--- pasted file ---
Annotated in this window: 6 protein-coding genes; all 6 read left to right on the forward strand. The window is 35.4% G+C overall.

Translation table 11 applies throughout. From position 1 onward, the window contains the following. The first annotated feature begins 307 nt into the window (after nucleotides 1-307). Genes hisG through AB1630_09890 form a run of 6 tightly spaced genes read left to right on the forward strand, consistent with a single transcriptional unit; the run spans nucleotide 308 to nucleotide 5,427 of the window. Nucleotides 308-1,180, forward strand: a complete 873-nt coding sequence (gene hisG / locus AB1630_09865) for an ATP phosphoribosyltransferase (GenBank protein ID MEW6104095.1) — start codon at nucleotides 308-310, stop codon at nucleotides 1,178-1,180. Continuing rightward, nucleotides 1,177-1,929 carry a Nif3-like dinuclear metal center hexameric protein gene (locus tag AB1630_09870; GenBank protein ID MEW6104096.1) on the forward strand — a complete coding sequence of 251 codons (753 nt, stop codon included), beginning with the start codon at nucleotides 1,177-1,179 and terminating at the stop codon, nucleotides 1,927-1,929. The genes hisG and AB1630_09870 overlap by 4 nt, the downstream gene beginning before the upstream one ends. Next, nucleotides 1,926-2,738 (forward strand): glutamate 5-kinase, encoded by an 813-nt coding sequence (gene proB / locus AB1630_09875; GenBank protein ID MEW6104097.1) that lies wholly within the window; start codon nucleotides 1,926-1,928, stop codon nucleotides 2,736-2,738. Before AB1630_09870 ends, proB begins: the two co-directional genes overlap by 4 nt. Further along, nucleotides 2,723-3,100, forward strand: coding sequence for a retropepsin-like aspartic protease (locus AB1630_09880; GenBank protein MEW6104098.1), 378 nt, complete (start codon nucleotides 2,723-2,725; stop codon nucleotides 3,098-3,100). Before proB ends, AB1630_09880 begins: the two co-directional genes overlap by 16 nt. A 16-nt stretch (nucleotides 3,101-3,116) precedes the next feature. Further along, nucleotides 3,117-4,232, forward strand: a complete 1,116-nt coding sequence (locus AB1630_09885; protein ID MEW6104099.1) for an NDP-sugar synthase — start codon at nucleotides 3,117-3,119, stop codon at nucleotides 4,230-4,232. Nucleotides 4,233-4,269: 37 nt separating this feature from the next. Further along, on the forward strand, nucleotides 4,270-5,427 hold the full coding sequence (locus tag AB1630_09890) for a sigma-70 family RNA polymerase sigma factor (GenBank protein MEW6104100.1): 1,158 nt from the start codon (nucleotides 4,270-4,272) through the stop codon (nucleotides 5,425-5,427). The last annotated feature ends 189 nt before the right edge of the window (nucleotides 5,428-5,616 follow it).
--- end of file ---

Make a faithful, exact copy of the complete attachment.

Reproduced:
Annotated in this window: 6 protein-coding genes; all 6 read left to right on the forward strand. The window is 35.4% G+C overall.

Translation table 11 applies throughout. From position 1 onward, the window contains the following. The first annotated feature begins 307 nt into the window (after nucleotides 1-307). Genes hisG through AB1630_09890 form a run of 6 tightly spaced genes read left to right on the forward strand, consistent with a single transcriptional unit; the run spans nucleotide 308 to nucleotide 5,427 of the window. Nucleotides 308-1,180, forward strand: a complete 873-nt coding sequence (gene hisG / locus AB1630_09865) for an ATP phosphoribosyltransferase (GenBank protein ID MEW6104095.1) — start codon at nucleotides 308-310, stop codon at nucleotides 1,178-1,180. Continuing rightward, nucleotides 1,177-1,929 carry a Nif3-like dinuclear metal center hexameric protein gene (locus tag AB1630_09870; GenBank protein ID MEW6104096.1) on the forward strand — a complete coding sequence of 251 codons (753 nt, stop codon included), beginning with the start codon at nucleotides 1,177-1,179 and terminating at the stop codon, nucleotides 1,927-1,929. The genes hisG and AB1630_09870 overlap by 4 nt, the downstream gene beginning before the upstream one ends. Next, nucleotides 1,926-2,738 (forward strand): glutamate 5-kinase, encoded by an 813-nt coding sequence (gene proB / locus AB1630_09875; GenBank protein ID MEW6104097.1) that lies wholly within the window; start codon nucleotides 1,926-1,928, stop codon nucleotides 2,736-2,738. Before AB1630_09870 ends, proB begins: the two co-directional genes overlap by 4 nt. Further along, nucleotides 2,723-3,100, forward strand: coding sequence for a retropepsin-like aspartic protease (locus AB1630_09880; GenBank protein MEW6104098.1), 378 nt, complete (start codon nucleotides 2,723-2,725; stop codon nucleotides 3,098-3,100). Before proB ends, AB1630_09880 begins: the two co-directional genes overlap by 16 nt. A 16-nt stretch (nucleotides 3,101-3,116) precedes the next feature. Further along, nucleotides 3,117-4,232, forward strand: a complete 1,116-nt coding sequence (locus AB1630_09885; protein ID MEW6104099.1) for an NDP-sugar synthase — start codon at nucleotides 3,117-3,119, stop codon at nucleotides 4,230-4,232. Nucleotides 4,233-4,269: 37 nt separating this feature from the next. Further along, on the forward strand, nucleotides 4,270-5,427 hold the full coding sequence (locus tag AB1630_09890) for a sigma-70 family RNA polymerase sigma factor (GenBank protein MEW6104100.1): 1,158 nt from the start codon (nucleotides 4,270-4,272) through the stop codon (nucleotides 5,425-5,427). The last annotated feature ends 189 nt before the right edge of the window (nucleotides 5,428-5,616 follow it).